Sola scriptura is a doctrine that is not, in the words of the Westminster Confession of Faith 1.6 "expressly set down in scripture". However, it is claimed that it passes the second test of being part of "the whole counsel of God" because it is "deduced from scripture" "by good and necessary consequence", citing passages such as Isaiah 8:20: "To the law and to the testimony: if they speak not according to this word, it is because there is no light in them.". Jesus is also typically understood by Protestants as expressly nullifying unscriptural traditions in the (Jewish) church, when he says, for example in Mark 7:13: "thus making void the word of God by your tradition that you have handed down. And many such things you do."

Scripture and Tradition

The Catholic Church against which the Reformers directed these arguments did not see Scripture and the Sacred Tradition of the faith as different sources of authority, but that Scripture was handed down as part of Sacred Tradition (see 2 The 2:15, 2 Tim 2:2). Accepted Traditions were also perceived by the Church as cohesive in nature. The proper interpretation of the Scriptures was seen as part of the faith of the Church, and seen indeed as the manner in which Biblical authority was upheld (see Acts 15:28-29). The meaning of Scripture was seen as proven from the Faith universally held in the churches (see Phil 2:1, Acts 4:32), and the correctness of that universal Faith was seen as proven from the Scriptures and apostolic Sacred Tradition (see 2 The 2:15, 2 The 3:6, 1 Cor 11:2). The Biblical canon itself was thus viewed by the Church as part of the Church's Tradition, as defined by its leadership and acknowledged by its laity.

However, this view of scripture and tradition was not universally accepted. Throughout the history of the Church, movements have arisen within the Church or alongside of it which have disputed the official interpretation of the Scriptures. The leaders of these movements were often labeled heretics and their doctrines were rejected. According to Irenaeus, the Judaistic Ebionites charged less than one hundred years after the Apostles that the Christians overruled the authority of Scripture by failing to keep the Mosaic Law, see also Biblical law in Christianity. Later, Arius (250-336), once he had been made a presbyter in Alexandriamarker, began arguing that the teaching concerning the deity of Christ was an invention of men not found in Scripture and not believed by the Early Christians. The Church held that when disagreements over Scripture arise, the correct interpretation of the Bible will be consistent with how the Church authorities have believed in the past (see 2 Tim 2:2, 2 The 2:15, 1 Cor 11:2) , as revealed by the Ecumenical Councils, the writings of the Apostles of Jesus and Fathers of the Church, the decisions of the Bishops of Rome and similar sources of Tradition.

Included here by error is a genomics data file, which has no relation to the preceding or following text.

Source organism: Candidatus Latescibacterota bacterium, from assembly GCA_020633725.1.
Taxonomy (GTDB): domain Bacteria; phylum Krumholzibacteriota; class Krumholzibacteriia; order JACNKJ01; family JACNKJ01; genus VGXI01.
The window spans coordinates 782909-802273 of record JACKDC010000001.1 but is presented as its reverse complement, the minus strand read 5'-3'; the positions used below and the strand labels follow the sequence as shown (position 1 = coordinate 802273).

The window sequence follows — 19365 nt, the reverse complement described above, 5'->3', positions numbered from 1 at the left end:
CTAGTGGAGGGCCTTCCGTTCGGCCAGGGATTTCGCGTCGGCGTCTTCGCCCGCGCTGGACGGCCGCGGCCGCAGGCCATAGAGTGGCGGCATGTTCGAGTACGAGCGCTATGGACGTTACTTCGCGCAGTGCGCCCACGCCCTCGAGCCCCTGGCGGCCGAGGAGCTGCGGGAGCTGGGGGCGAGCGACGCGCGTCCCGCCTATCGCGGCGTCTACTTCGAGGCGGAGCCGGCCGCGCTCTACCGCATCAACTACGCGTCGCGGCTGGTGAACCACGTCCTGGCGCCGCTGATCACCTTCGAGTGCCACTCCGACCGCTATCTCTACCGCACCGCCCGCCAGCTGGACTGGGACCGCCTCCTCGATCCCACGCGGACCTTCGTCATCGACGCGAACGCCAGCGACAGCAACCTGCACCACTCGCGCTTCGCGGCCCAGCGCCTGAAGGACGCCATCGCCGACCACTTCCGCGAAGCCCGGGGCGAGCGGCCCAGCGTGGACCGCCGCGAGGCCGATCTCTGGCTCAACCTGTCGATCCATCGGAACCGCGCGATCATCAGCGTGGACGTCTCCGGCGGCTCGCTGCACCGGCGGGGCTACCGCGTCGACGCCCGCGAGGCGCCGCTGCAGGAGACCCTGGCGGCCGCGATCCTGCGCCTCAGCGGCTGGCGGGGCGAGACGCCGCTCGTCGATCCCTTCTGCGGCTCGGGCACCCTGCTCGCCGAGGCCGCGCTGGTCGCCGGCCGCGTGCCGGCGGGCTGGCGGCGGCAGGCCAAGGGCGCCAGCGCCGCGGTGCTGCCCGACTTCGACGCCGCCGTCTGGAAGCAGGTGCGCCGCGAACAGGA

This system served the Church well as is illustrated by the dispute between Arius and Athanasius. Both of whom were Bishops of the Catholic Church. Both of whom used Scripture to defend their positions. And both of whom claimed the Holy Spirit was guiding them to their understanding of the Scriptures.

The judgement as to which of the two was teaching orthodox truth came before the Church in accordance with Matthew 18:17. The Church decided in favor of Athanasius because his teachings were supported by Scripture, Tradition AND the prior teaching of the Church (i.e. the Magisterium).Arius was promptly condemned a heretic.


Sola scriptura continues to be a doctrinal commitment of conservative branches and offshoots of the Lutheran churches, Reformed churches, and Baptist churches as well as other Protestants, especially where they describe themselves by the slogan "Bible-believing" (See Fundamentalism).


  1. Martin Luther, Smalcald Articles II, 15.
  2. For the traditional Lutheran view of the Bible, see . For an overview of the doctrine of verbal inspiration in Lutheranism, see Inspiration, Doctrine of in the Christian Cyclopedia.
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  5. "God's Word, or Holy Scripture" from the Apology of the Augsburg Confession, Article II, of Original Sin
  6. "the Scripture of the Holy Ghost." Apology to the Augsburg Confession, Preface, 9
  7. The Solid Declaration of the Formula of Concord, "Rule and Norm", 3.
  8. (Tobit 6, 71; 2 Macc. 12, 43 f.; 14, 411),
  9. See Bible, Canon in the Christian Cyclopedia
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  19. Smalcald Articles, part 8, "Of Confession"
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  22. Popery Calmly Considered (1779) in The works of the Rev. John Wesley, vol. XV, p. 180, London (1812), digitized by Google Books